A molecule consists of a collection of positively charged atomic nuclei surrounded by an electron cloud. Even if the molecule has no net charge, such an object can hardly be considered as electrically neutral. Its electrostatic potential is a superposition of the fields of all nuclei and electrons. An approaching charge can alter, by its own electrostatic field, the electron distribution in a molecule; this phenomenon is called polarization.
The attractive forces holding molecules together are a consequence of molecular electrostatic potentials. For purely ionic crystals, one can just use Coulomb's law with integer charges; for organic molecules, it takes a more complicated expression, involving an integration over continuous electron densities. Alternatively, the charge distribution can be represented by a series expansion using multipoles, and the interaction energy can be calculated as a function of multipole moments.
Different atoms have different electronegativities. Larger charge separations within the molecule - in the jargon of the trade, more polar molecules - build up stronger intermolecular forces. Ionic crystals are very hard and stable, while naphthalene or camphor (two common ingredients of mothballs) sublime rather easily. These non-polar hydrocarbon molecules must rely on mutual polarization to produce attraction; the resulting forces are feeble, and are called dispersion or van der Waals' forces; they are usually described by empirical formulae. In this way, even argon manages to form a solid at very low temperature.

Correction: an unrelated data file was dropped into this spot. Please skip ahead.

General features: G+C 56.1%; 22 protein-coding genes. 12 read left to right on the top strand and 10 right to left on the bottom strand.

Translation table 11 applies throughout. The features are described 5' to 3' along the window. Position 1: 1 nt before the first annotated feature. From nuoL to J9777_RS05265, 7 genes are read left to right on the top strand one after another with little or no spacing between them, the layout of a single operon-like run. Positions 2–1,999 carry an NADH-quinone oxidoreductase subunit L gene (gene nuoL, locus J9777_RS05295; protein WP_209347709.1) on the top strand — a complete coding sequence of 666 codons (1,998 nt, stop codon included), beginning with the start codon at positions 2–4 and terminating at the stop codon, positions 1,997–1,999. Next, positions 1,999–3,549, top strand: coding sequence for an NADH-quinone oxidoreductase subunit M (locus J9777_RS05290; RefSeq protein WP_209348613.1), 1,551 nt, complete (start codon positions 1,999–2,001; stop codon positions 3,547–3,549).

Ubiquitous in crystals is the hydrogen bond, a polar interaction which is the most effective means of recognition and attraction between molecules; so effective, that molecules with donor and acceptor groups form hydrogen bonds without exception. There is no case (at least, to the authors' knowledge) where a molecule that can form hydrogen bonds does not do so in the crystal.
The repulsion at short intermolecular distance arises from a quantum mechanical effect. According to Pauli's principle, electrons with the same quantum numbers, no matter if belonging to different molecules, cannot occupy the same region of space. Thus, Pauli "forces" - although they are not forces in the sense of Newtonian mechanics - steer electrons to mutual avoidance, and the total energy of the electron system rises if paired electrons are pulled together.
Table 1 collects the simple potentials mentioned so far. Direct but non-specific measures of the strength of crystal forces are the melting temperature and the sublimation enthalpy.
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